Are there any similarities with your DS I wonder?
Karise - good point - I have no idea... He still very much a beginner on the piano, so I'm not sure I can tell, but I might have a chat to his teacher - thanks.
Re his writing, I just feel he has got into bad 'habits' i.e. position of arm/ hand/paper etc early on. He actually moved school at the beginning of Year 1, and I really hoped this school would have sorted it out/ focused on it, as I had a chat with his teachers. I'm just worried that he is about to go into Year 3, and he still worries more about physically writing, rather than what he writes.
However he is also youngest in class (Aug bday) so that obviously doesn't help.
A writing slope can help a lot with hand position and grip. Ready-made ones can be quite expensive but you can get good results with a home-made ones or even using an A4 folder to lean on.
coppertop - I hadn't heard about that - how does it work? Presumably high end at top of page?
Yes, the high end is at the top. The idea is that the paper is at a better angle for writing on so that there's less hand twisting while writing. It's also a more supportive posisition so there's less of a need for a tight grip on the pencil.
Something like this slope but it doesn't need to be an expensive one.
It seems to be all about how tightly they grip the pencil or push with the whole hand on the piano. DD's teacher talks a lot about making the whole arm go to sleep and using just the fingers. DD used to be so worried about making a sound on the piano- her teacher has given her the confidence to work on the finger strength and not worry about whether any sound actually comes out! Her best exercise which helps with writing too is 'owl eyes'. Make a cirle shape with the thumb & index finger then press the finger gently into the thumb- then repeat on the other fingers. This practise has done so much for DD's individual finger movement & in turn her handwriting.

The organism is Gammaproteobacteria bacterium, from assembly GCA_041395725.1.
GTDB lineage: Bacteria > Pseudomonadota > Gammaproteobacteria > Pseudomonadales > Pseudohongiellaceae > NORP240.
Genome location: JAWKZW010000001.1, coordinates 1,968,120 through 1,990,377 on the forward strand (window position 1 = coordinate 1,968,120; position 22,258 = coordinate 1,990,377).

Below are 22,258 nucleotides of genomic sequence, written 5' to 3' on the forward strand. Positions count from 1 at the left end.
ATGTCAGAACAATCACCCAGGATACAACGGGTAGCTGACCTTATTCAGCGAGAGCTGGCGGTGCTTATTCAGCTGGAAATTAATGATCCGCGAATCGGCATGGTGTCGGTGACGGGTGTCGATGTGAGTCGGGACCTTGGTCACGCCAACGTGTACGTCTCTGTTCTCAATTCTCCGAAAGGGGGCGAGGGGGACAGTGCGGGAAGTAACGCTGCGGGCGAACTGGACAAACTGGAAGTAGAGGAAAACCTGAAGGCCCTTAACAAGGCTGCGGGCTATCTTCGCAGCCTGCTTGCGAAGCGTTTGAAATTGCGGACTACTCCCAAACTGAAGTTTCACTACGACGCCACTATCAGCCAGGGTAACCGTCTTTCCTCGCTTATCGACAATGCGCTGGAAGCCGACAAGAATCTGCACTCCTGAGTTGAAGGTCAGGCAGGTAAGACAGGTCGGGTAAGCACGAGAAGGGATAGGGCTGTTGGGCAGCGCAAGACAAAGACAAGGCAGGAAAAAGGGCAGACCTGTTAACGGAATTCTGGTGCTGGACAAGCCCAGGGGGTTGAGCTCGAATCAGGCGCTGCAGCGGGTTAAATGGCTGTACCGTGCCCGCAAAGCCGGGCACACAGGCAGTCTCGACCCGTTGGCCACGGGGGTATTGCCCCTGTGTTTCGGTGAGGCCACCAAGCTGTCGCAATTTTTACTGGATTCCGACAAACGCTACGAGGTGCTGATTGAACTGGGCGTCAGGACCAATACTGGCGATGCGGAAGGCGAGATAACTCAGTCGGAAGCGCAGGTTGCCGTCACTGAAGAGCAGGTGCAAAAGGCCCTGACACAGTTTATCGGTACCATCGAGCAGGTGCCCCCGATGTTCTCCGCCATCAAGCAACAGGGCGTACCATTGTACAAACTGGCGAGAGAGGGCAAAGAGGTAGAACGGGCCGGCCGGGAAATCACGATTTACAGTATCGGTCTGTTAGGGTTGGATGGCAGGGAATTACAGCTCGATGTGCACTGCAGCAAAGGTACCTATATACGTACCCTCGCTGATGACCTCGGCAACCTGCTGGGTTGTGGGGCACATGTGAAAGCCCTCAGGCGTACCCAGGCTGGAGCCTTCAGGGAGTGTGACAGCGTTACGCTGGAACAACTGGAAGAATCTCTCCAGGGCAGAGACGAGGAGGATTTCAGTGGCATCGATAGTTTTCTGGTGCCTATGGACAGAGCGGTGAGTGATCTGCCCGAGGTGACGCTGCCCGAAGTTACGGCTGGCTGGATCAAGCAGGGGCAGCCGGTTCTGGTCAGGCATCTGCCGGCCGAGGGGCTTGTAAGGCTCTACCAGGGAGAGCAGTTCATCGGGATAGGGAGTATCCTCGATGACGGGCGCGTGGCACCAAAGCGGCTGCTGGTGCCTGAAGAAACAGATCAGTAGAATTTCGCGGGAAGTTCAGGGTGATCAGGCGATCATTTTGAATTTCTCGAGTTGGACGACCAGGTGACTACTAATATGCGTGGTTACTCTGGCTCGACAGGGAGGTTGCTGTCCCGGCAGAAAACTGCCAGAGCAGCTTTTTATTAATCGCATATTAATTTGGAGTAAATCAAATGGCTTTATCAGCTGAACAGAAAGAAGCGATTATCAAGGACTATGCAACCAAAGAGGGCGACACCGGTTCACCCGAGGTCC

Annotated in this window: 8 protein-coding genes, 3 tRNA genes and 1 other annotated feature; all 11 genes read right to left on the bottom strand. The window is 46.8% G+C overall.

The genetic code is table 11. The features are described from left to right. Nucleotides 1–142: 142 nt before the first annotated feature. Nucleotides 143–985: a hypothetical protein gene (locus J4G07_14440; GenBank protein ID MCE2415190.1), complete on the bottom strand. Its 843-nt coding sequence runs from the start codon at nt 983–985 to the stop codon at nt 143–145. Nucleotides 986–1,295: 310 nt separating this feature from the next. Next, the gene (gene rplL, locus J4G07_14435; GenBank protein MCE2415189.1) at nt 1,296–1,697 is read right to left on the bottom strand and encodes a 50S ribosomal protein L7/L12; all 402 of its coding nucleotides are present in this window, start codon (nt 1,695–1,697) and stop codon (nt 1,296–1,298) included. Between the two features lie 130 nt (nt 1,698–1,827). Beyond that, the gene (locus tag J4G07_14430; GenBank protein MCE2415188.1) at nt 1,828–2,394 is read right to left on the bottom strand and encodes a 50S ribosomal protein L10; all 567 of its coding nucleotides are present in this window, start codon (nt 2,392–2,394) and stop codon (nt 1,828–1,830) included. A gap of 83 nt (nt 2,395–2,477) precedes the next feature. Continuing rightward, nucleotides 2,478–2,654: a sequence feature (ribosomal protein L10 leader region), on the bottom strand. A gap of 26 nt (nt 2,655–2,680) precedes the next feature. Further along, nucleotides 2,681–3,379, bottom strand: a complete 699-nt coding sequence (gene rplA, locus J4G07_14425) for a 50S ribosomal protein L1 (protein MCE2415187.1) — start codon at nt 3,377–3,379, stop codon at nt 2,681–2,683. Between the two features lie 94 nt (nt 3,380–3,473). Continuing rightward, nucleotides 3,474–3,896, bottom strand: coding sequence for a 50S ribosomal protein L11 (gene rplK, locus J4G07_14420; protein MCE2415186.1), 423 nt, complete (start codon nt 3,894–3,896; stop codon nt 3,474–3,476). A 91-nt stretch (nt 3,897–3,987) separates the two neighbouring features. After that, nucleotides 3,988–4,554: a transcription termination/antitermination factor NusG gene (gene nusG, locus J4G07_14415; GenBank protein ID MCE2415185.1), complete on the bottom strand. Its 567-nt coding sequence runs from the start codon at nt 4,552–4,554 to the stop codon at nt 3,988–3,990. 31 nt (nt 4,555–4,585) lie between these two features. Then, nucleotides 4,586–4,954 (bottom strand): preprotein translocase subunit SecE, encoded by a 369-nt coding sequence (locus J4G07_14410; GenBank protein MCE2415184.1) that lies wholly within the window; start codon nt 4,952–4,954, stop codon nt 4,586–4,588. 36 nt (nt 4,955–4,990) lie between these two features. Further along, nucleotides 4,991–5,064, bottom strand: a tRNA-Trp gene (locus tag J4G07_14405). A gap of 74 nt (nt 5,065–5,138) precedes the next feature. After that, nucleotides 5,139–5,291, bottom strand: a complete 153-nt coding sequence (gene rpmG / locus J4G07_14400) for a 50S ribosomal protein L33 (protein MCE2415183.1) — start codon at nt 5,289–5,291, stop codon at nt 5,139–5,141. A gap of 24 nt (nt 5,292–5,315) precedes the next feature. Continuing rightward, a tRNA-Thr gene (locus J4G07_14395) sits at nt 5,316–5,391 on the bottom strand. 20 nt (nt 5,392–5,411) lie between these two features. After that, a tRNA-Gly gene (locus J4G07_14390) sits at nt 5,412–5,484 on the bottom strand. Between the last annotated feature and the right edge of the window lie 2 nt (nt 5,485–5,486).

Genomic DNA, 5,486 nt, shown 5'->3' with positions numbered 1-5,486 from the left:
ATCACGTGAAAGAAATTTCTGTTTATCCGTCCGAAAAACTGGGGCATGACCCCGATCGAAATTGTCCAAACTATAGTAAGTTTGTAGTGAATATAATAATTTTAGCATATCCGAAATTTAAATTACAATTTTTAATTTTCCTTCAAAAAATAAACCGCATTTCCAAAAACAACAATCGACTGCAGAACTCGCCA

I think the paino teacher is your key here! He/she is a top expert on finger movement & to observe a lesson would really help you to understand what they are trying to achieve. Class teachers just don't have the time or expertise in these things I'm afraid!
Hope these comments help- I can't tell you how much it has helped DD!
Try one of these, it should stop him from hooking his hand.
there is a handwriting guide sheet here in the Free Downloads section larkeducation.co.uk/
which you can print off. We used it with our son, laminated and always with him when he was writing to remind him. Just ask hime to write someting, anything (eg spellings) out everyday and constantly correct, don't let him write anything the wrong way.
For writing ideas during the summer holidays I used to get DS to write a weather diary - this is a nice and short writing exercise where you can really concentrate on making the letters correct. Plus we also did a holiday diary - what we did during the day, what he liked best etc, then he drew a picture of it and we added photos/tickets and leaflets etc. The holiday diaries were lovely to look back on later as well as being good writing opportunities!